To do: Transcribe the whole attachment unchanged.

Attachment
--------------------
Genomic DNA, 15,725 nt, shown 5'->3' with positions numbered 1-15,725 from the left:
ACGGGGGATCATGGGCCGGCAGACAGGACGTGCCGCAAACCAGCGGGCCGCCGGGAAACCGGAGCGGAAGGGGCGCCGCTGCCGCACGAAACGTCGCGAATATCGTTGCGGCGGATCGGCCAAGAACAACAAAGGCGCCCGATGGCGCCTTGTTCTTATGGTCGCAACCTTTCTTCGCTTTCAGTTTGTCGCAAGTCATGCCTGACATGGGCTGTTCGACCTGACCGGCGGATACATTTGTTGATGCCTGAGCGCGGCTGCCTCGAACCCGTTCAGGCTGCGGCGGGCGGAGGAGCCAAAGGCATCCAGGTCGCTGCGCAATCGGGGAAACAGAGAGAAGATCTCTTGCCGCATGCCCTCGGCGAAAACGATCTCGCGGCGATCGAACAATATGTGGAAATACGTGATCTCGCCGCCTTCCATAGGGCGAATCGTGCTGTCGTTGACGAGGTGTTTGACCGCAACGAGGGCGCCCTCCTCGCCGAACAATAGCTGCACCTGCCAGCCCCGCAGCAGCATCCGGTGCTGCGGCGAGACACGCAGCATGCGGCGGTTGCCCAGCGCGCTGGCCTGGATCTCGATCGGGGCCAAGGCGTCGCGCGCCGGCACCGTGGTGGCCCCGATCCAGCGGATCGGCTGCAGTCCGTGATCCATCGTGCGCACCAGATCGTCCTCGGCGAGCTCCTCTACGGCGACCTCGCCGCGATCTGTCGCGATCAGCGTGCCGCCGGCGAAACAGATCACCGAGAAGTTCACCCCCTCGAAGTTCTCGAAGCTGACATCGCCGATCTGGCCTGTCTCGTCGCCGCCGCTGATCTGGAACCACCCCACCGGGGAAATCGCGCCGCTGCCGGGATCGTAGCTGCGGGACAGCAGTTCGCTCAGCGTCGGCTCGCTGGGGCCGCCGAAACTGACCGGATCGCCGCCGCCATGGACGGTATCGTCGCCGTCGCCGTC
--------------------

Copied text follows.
Genomic DNA, 15,725 nt, shown 5'->3' with positions numbered 1-15,725 from the left:
ACGGGGGATCATGGGCCGGCAGACAGGACGTGCCGCAAACCAGCGGGCCGCCGGGAAACCGGAGCGGAAGGGGCGCCGCTGCCGCACGAAACGTCGCGAATATCGTTGCGGCGGATCGGCCAAGAACAACAAAGGCGCCCGATGGCGCCTTGTTCTTATGGTCGCAACCTTTCTTCGCTTTCAGTTTGTCGCAAGTCATGCCTGACATGGGCTGTTCGACCTGACCGGCGGATACATTTGTTGATGCCTGAGCGCGGCTGCCTCGAACCCGTTCAGGCTGCGGCGGGCGGAGGAGCCAAAGGCATCCAGGTCGCTGCGCAATCGGGGAAACAGAGAGAAGATCTCTTGCCGCATGCCCTCGGCGAAAACGATCTCGCGGCGATCGAACAATATGTGGAAATACGTGATCTCGCCGCCTTCCATAGGGCGAATCGTGCTGTCGTTGACGAGGTGTTTGACCGCAACGAGGGCGCCCTCCTCGCCGAACAATAGCTGCACCTGCCAGCCCCGCAGCAGCATCCGGTGCTGCGGCGAGACACGCAGCATGCGGCGGTTGCCCAGCGCGCTGGCCTGGATCTCGATCGGGGCCAAGGCGTCGCGCGCCGGCACCGTGGTGGCCCCGATCCAGCGGATCGGCTGCAGTCCGTGATCCATCGTGCGCACCAGATCGTCCTCGGCGAGCTCCTCTACGGCGACCTCGCCGCGATCTGTCGCGATCAGCGTGCCGCCGGCGAAACAGATCACCGAGAAGTTCACCCCCTCGAAGTTCTCGAAGCTGACATCGCCGATCTGGCCTGTCTCGTCGCCGCCGCTGATCTGGAACCACCCCACCGGGGAAATCGCGCCGCTGCCGGGATCGTAGCTGCGGGACAGCAGTTCGCTCAGCGTCGGCTCGCTGGGGCCGCCGAAACTGACCGGATCGCCGCCGCCATGGACGGTATCGTCGCCGTCGCCGTC